» Anxious People by Fredrik Bachman

AnxiousPeople
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*4.5 Stars*

» Anxious People is classic Backman, so if you’ve loved his other novels, there is a good chance you will enjoy this one too.  Backman has such a unconventional writing style that I just can’t help getting sucked into.   You won’t be getting an action-packed read in Anxious People, but you will get heartwarming & charming. 

» In Anxious People, we have a group of people who, after a series of events, end up in a accidental hostage situation.  No one writes endearing characters like Backman.  His characters are so quirky and eccentric, you can’t help but fall in love with and root for them.   In Anxious People, we get to know each of these characters slowly over the course of the book, and how they all came to be in their current situation.

» The way everything wrapped up at the end was perfection.  I closed this book with a big smile on my face.

» I felt like the “big reveal” was a bit underwhelming, however this didn’t really impact my overall enjoyment of the book.

› Recommended to ⇒ Backman fans; fans of quirky characters

› Trigger/content warnings ⇒ Suicide; death of a parent (cancer); drug addiction (minimal); alcoholism (minimal)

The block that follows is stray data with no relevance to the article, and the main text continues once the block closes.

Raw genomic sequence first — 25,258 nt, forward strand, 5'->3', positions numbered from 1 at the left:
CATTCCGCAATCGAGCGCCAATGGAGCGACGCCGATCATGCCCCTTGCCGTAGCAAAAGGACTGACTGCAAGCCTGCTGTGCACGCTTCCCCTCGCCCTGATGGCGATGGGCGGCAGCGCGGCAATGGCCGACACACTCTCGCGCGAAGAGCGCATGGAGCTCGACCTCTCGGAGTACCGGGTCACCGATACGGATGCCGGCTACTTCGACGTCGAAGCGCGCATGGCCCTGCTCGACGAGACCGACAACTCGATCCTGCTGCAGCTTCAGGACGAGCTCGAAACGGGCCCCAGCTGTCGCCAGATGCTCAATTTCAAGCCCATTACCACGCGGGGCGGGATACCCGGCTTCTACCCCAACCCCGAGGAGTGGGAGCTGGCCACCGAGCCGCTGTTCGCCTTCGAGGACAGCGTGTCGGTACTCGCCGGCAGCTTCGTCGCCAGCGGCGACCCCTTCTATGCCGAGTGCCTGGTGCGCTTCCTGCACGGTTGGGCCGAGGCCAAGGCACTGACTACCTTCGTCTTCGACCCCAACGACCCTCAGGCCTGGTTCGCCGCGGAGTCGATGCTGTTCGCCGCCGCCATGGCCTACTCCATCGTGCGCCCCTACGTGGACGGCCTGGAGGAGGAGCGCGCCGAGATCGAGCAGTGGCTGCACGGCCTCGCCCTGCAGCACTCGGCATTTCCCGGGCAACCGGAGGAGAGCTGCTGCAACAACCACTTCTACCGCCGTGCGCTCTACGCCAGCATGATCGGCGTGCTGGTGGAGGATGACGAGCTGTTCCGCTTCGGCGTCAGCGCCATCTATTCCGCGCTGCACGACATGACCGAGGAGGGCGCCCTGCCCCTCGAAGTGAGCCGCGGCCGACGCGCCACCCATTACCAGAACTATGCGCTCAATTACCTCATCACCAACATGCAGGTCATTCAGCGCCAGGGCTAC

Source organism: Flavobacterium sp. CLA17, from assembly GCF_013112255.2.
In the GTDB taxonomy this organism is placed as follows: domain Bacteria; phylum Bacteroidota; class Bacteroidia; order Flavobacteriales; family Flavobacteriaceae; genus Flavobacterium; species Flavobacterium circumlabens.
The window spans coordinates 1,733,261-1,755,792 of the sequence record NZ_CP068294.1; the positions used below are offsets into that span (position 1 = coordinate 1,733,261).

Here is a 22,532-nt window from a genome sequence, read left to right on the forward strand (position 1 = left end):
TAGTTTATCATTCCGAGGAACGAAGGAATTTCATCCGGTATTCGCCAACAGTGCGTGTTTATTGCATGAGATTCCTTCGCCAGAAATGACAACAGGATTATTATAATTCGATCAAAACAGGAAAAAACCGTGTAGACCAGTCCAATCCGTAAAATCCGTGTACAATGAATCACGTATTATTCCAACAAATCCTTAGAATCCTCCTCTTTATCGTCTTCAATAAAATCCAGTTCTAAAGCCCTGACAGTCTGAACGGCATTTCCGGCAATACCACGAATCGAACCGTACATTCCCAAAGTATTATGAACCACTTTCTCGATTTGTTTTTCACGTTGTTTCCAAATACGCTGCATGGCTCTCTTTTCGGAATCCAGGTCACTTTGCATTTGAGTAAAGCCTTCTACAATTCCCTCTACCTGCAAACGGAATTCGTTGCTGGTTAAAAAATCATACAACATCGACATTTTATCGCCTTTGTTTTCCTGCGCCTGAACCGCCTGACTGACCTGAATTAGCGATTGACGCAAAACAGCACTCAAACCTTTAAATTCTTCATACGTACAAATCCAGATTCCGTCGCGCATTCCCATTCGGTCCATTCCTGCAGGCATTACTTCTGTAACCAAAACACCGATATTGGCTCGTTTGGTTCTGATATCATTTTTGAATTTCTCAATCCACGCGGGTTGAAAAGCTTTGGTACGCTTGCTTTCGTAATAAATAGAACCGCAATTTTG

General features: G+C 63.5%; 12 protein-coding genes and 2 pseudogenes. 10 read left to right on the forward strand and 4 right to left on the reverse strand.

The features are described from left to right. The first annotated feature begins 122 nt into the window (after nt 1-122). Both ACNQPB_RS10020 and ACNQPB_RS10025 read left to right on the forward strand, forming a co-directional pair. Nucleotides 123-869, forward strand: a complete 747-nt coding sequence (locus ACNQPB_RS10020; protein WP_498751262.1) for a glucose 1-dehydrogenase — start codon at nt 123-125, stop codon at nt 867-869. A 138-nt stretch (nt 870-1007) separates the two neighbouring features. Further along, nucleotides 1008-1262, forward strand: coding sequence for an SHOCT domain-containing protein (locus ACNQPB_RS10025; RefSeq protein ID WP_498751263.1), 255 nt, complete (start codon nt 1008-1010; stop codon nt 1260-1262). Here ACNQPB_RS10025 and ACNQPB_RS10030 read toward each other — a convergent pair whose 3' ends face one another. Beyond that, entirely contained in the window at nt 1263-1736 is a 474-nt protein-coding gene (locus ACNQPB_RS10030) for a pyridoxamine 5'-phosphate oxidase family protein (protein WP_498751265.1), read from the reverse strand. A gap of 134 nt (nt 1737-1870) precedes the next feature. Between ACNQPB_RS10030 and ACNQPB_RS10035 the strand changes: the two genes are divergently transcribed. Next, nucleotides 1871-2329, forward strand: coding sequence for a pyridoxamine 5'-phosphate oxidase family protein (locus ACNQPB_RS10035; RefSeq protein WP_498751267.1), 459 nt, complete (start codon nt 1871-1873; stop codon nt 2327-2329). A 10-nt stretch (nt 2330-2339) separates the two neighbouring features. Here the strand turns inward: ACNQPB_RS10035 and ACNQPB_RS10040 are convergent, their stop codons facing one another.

› If you liked this book, try ⇒ A Man Called Ove by Fredrik Backman

AManCalledOve

*Big thanks to Atria Books for providing me a review copy via NetGalley in exchange for an honest review*


» Ask Again, Yes by Mary Beth Keane

*4.5 Stars*
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» Ask Again, Yes is a harrowing multi-generational story of mental illness, love, addiction, and forgiveness. The overall tone of this book is somber, however it is a very powerful read. If you are looking for a light read, this is NOT the book for you.

» Ask Again, Yes is a slower paced novel that is more of an in-depth character study. I adored these characters and rooted for them over the course of the book. I shared in both their joys and sorrows, making this book a roller coaster of emotions.

» The way Keane chose to end this story suited the overall narrative perfectly. I always appreciate when the author does not wrap everything up into a nice little bow, but rather leaves some things a little messy and up to reader interpretation. I felt very hopeful at the end of this story.

» Ask Again, Yes makes for an excellent book club selection. There is so much to unpack and explore.

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» This story does take a while to gain some momentum in the beginning. I encourage you to stick with it because I do think it pays off.

› Recommended to ⇒ multi-generational family sagas

› Trigger/content warnings ⇒ mental illness; violence; alcoholism; child abuse/neglect/abandonment; cancer

› If you liked this book, try ⇒ The Heart’s Invisible Furies by John Boyne

Have you read any of these books? If so, what did you think?

Comment below & let me know 🙂

3 thoughts on “Mini Book Reviews: September 2020 – Part 1”

  1. American Street was so good! It reminded me a bit of The Hate U Give, but the story is even grittier, with a huge moral dilemma and a touch of magical realism.

    Like